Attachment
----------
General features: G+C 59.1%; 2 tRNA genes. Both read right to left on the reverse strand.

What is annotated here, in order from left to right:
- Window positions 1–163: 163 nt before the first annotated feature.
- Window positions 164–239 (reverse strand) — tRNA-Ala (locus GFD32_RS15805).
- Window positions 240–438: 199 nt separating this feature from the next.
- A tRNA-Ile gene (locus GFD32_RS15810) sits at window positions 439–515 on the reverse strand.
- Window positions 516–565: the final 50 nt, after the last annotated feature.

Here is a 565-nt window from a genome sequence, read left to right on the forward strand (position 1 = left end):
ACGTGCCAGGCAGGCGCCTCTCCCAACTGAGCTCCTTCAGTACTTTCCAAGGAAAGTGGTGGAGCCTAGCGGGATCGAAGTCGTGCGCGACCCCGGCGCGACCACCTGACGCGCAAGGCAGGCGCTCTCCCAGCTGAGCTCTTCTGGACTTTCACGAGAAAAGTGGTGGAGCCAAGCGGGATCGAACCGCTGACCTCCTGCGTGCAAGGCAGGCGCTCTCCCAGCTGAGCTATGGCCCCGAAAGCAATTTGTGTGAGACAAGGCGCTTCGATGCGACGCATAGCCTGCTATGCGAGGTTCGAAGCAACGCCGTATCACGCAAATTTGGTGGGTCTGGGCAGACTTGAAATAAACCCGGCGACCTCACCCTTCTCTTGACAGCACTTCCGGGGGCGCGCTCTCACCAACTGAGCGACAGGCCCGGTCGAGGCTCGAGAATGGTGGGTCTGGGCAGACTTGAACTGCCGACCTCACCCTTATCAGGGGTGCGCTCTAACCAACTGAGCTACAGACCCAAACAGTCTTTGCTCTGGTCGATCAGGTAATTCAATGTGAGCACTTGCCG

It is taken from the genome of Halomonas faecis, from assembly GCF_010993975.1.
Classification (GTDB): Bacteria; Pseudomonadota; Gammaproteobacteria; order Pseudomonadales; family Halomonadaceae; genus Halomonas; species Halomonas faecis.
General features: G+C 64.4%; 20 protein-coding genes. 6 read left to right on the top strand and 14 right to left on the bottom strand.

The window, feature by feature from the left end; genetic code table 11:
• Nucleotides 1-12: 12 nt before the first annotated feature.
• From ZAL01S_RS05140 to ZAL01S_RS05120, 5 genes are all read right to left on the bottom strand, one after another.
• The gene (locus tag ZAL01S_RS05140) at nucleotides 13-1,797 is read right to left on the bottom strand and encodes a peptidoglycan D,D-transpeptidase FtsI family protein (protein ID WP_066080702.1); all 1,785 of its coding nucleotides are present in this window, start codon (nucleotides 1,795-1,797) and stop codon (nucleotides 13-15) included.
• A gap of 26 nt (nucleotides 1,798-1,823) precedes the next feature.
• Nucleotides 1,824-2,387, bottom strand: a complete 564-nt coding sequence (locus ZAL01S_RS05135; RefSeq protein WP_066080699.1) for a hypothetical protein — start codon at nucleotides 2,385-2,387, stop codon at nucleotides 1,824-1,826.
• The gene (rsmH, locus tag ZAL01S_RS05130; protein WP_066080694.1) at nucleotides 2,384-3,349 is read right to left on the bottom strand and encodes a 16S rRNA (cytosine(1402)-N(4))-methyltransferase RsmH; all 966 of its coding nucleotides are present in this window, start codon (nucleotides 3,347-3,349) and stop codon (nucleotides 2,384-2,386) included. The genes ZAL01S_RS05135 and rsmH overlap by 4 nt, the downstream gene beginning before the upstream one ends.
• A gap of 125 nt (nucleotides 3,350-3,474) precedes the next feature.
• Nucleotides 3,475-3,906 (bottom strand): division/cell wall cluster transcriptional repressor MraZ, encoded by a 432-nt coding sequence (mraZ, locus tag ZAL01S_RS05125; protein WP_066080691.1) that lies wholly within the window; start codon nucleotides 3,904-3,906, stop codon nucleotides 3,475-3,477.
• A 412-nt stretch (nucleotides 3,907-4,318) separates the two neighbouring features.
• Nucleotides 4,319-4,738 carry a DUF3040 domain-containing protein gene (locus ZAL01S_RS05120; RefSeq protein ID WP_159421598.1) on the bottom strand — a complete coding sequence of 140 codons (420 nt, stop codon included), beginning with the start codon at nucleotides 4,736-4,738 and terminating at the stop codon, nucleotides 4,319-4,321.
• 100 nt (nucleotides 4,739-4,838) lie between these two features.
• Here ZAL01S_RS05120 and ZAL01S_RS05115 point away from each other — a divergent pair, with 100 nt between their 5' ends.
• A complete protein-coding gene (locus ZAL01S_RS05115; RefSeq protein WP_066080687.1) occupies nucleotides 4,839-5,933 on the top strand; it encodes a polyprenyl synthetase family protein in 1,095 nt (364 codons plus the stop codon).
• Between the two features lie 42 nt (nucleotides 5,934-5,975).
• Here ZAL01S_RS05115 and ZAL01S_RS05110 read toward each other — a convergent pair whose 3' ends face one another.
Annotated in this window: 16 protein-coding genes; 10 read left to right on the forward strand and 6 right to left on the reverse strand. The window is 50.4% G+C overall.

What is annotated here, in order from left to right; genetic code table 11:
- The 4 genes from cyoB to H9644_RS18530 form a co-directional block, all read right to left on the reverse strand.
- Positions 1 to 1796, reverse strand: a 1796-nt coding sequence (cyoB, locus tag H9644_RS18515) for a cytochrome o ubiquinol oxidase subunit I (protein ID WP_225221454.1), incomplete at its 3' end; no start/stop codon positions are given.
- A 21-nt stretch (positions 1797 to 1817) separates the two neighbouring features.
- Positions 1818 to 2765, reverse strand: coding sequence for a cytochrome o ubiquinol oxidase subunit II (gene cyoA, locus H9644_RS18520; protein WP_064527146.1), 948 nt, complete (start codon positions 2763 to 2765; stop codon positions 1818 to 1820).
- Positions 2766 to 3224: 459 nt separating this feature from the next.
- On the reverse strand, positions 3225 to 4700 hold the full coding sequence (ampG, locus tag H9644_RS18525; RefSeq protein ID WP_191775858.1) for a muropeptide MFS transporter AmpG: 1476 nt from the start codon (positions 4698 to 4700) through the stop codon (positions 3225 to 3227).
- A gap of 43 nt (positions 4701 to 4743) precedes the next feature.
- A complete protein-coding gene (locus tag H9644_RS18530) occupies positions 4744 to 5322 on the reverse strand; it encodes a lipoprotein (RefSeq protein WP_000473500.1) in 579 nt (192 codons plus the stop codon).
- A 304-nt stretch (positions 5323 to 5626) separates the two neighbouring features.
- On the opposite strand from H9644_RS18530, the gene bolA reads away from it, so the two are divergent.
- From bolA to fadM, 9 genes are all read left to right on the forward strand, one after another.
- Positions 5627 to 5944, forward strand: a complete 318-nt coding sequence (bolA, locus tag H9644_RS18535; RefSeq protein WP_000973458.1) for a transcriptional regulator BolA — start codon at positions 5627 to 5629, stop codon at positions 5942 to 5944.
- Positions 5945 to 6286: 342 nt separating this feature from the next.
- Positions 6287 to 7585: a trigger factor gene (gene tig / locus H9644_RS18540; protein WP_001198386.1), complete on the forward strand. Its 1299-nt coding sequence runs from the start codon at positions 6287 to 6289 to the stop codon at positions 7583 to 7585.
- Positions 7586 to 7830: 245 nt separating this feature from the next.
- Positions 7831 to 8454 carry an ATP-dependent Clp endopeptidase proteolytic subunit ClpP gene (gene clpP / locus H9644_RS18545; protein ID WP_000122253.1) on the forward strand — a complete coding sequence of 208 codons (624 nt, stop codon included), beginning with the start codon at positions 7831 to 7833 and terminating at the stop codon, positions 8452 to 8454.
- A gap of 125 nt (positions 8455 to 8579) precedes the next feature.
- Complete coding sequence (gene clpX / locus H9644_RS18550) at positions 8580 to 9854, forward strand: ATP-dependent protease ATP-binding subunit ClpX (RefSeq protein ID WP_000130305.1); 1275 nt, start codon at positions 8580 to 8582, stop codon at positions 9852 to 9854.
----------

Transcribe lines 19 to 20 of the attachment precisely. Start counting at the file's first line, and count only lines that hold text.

• The gene (rsmH, locus tag ZAL01S_RS05130; protein WP_066080694.1) at nucleotides 2,384-3,349 is read right to left on the bottom strand and encodes a 16S rRNA (cytosine(1402)-N(4))-methyltransferase RsmH; all 966 of its coding nucleotides are present in this window, start codon (nucleotides 3,347-3,349) and stop codon (nucleotides 2,384-2,386) included. The genes ZAL01S_RS05135 and rsmH overlap by 4 nt, the downstream gene beginning before the upstream one ends.
• A gap of 125 nt (nucleotides 3,350-3,474) precedes the next feature.